Relevant parts of the Year 6 English Achievement Standards: Students create detailed texts elaborating on key ideas for a range of purposes and audiences. They make presentations and contribute actively to class and group discussions, using a variety of strategies for effect.

Relevant parts of the Year 5 and 6 Design & Technologies Achievement Standards: Students plan and document processes and resources and safely produce designed solutions for each of the prescribed technologies contexts. They negotiate criteria for success, including sustainability considerations, and use these to judge the suitability of their ideas, solutions and processes. Students use ethical, social and technical protocols when collaborating, and creating and communicating ideas, information and solutions face-to-face and online.

Topic: Sustainability, Waste.

Unit of work: Bright Sparks – Using Design Thinking to Solve Problems – Years 5 & 6.

Time required: 120 mins.

Level of teacher scaffolding: Medium – tasks within the Design Thinking Unit are designed to encourage students to work independently and in groups to develop their own ideas and actions. The teacher will need to observe and monitor groups, conferencing when suitable and providing support to interpret and present data and plan and implement actions.

Resources required:

  • Design Thinking Workbook (one per student, retained from previous lessons).  
  • Digital devices capable of accessing word processing and presentation software (one per student).
  • Additional resources required to develop showcases (determined at teacher discretion based on options provided to students).
  • If students will be developing podcasts or videos, audiovisual equipment will be required.
  • Students making posters will require large printers or poster paper.
  • Learning intentions and success criteria display (optional).

Keywords: Design Thinking, reflection, impact, presentation, showcase, test.

The information and statistics included in this document are approximate and have been simplified for educational/illustrative purposes. They should not be relied upon for any other purpose.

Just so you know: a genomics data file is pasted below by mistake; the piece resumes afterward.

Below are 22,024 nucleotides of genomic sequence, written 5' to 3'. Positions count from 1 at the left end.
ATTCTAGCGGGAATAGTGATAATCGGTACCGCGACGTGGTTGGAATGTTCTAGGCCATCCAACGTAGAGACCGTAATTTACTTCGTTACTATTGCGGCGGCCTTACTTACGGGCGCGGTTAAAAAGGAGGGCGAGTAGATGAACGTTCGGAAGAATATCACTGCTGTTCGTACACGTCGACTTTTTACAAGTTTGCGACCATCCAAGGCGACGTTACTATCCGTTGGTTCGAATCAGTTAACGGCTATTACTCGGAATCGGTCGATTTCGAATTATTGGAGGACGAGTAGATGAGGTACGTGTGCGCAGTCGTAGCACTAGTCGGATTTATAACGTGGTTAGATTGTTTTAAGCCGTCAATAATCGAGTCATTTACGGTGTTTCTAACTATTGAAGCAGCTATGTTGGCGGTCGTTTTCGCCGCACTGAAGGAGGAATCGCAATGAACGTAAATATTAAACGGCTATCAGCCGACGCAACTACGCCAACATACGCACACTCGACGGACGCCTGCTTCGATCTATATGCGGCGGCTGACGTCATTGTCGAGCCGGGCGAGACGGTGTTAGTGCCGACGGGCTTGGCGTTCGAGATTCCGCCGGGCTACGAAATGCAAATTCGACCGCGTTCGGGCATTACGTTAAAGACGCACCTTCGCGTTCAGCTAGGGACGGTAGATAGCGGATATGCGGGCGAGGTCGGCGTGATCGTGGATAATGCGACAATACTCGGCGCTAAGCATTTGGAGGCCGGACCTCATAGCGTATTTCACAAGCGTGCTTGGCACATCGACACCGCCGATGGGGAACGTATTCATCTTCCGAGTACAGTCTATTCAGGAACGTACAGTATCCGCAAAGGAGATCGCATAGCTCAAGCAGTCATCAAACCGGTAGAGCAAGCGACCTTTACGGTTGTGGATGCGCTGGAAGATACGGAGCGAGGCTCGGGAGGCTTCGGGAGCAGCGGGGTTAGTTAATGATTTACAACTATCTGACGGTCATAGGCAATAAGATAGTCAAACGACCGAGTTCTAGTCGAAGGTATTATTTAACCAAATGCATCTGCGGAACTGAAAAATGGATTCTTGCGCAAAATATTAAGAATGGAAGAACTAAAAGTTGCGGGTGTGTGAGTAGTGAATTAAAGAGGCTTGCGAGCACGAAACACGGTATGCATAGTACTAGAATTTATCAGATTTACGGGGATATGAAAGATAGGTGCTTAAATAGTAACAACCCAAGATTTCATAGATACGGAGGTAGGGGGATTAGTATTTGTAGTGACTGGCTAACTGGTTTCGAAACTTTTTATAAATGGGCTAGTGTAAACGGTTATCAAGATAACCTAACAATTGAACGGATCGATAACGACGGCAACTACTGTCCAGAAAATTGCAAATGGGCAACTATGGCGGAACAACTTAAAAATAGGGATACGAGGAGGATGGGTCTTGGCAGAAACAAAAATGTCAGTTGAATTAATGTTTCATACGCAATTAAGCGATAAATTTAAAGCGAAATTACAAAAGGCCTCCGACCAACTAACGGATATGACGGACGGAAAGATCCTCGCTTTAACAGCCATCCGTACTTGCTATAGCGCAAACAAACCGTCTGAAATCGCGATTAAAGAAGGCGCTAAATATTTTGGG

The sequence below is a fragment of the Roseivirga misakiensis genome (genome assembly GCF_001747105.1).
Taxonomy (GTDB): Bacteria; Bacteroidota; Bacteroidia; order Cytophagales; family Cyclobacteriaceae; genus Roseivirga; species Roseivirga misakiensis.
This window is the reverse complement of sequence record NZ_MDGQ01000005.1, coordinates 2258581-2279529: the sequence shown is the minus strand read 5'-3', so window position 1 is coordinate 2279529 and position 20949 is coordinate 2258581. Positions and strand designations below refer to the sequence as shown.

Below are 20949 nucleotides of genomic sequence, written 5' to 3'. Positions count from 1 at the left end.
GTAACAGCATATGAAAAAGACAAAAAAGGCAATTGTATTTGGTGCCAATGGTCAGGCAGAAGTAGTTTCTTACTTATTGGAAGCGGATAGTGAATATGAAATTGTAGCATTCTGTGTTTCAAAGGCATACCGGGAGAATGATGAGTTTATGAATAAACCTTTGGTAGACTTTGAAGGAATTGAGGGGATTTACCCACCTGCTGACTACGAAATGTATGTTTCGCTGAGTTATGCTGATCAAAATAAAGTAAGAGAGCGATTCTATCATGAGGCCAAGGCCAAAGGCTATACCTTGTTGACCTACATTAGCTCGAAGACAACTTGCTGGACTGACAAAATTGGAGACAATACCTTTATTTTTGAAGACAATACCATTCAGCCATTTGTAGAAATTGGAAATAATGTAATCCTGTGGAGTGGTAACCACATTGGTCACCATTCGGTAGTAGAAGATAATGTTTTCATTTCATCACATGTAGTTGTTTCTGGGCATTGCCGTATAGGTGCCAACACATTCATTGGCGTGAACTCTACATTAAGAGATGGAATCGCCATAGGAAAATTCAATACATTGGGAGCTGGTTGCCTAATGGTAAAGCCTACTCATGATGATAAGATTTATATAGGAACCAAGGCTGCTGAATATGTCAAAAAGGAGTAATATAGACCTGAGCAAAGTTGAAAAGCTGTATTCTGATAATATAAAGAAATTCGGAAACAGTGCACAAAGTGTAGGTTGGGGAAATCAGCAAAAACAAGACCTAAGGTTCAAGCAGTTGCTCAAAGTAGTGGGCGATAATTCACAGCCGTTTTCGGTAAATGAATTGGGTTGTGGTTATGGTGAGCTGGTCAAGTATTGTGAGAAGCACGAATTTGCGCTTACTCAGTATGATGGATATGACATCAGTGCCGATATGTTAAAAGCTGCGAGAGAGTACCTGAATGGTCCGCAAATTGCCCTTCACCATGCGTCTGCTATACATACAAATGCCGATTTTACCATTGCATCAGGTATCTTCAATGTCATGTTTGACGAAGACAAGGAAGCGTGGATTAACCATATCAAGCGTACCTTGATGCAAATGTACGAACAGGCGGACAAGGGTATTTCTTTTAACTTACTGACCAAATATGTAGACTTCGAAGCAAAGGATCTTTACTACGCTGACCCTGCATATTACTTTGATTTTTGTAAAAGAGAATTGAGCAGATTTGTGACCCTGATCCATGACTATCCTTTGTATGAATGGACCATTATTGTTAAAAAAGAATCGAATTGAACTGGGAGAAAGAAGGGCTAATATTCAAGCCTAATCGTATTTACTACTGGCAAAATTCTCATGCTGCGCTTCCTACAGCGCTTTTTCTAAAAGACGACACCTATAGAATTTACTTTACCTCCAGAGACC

Cool Australia’s curriculum team continually reviews and refines our resources to be in line with changes to the Australian Curriculum.

Worksheets

Teacher Worksheet

Teacher Preparation

Learning intentions: 

  • Students will be able to reflect critically on what they have learned throughout the Design Thinking project.

Success criteria:

  • Students can include details about what they learned throughout the stages of the Design Thinking project in a presentation.
  • Students can describe the impact that their project has had upon the issue of waste.
  • Students can identify the success they have achieved.
  • Students can identify areas where they can improve and grow.

Teacher content information:

Almost everything we do in our daily lives creates waste. We can describe waste as something we no longer want or need. The food and drinks we consume, the clothes and cosmetics we wear, the transport we take, the stuff we buy, the energy we use in our homes and workplaces – all these things have waste as a part of their production.

Many of the things we use come to us wrapped in some kind of packaging. Think of the toast and jam you ate for break